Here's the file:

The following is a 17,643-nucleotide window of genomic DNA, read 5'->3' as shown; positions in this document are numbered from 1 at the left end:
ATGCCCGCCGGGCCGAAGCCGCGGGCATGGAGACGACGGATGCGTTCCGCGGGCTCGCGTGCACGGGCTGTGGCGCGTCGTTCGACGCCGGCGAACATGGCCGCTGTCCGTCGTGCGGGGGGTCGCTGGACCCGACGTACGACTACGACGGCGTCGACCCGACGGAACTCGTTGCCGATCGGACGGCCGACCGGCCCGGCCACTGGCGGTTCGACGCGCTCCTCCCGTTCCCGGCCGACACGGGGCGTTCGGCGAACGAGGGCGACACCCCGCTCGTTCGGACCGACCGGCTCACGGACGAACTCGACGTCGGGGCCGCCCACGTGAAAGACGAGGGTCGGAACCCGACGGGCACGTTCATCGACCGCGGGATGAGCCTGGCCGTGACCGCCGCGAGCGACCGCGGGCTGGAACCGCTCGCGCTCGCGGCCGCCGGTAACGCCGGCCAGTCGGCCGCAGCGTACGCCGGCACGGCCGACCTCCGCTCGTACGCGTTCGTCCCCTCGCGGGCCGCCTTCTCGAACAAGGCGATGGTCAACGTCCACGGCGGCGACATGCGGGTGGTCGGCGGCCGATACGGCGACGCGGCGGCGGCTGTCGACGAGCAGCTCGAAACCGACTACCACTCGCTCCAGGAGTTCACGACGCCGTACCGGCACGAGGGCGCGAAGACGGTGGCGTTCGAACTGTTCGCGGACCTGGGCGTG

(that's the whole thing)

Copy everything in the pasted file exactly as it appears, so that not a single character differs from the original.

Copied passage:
The following is a 17,643-nucleotide window of genomic DNA, read 5'->3' as shown; positions in this document are numbered from 1 at the left end:
ATGCCCGCCGGGCCGAAGCCGCGGGCATGGAGACGACGGATGCGTTCCGCGGGCTCGCGTGCACGGGCTGTGGCGCGTCGTTCGACGCCGGCGAACATGGCCGCTGTCCGTCGTGCGGGGGGTCGCTGGACCCGACGTACGACTACGACGGCGTCGACCCGACGGAACTCGTTGCCGATCGGACGGCCGACCGGCCCGGCCACTGGCGGTTCGACGCGCTCCTCCCGTTCCCGGCCGACACGGGGCGTTCGGCGAACGAGGGCGACACCCCGCTCGTTCGGACCGACCGGCTCACGGACGAACTCGACGTCGGGGCCGCCCACGTGAAAGACGAGGGTCGGAACCCGACGGGCACGTTCATCGACCGCGGGATGAGCCTGGCCGTGACCGCCGCGAGCGACCGCGGGCTGGAACCGCTCGCGCTCGCGGCCGCCGGTAACGCCGGCCAGTCGGCCGCAGCGTACGCCGGCACGGCCGACCTCCGCTCGTACGCGTTCGTCCCCTCGCGGGCCGCCTTCTCGAACAAGGCGATGGTCAACGTCCACGGCGGCGACATGCGGGTGGTCGGCGGCCGATACGGCGACGCGGCGGCGGCTGTCGACGAGCAGCTCGAAACCGACTACCACTCGCTCCAGGAGTTCACGACGCCGTACCGGCACGAGGGCGCGAAGACGGTGGCGTTCGAACTGTTCGCGGACCTGGGCGTG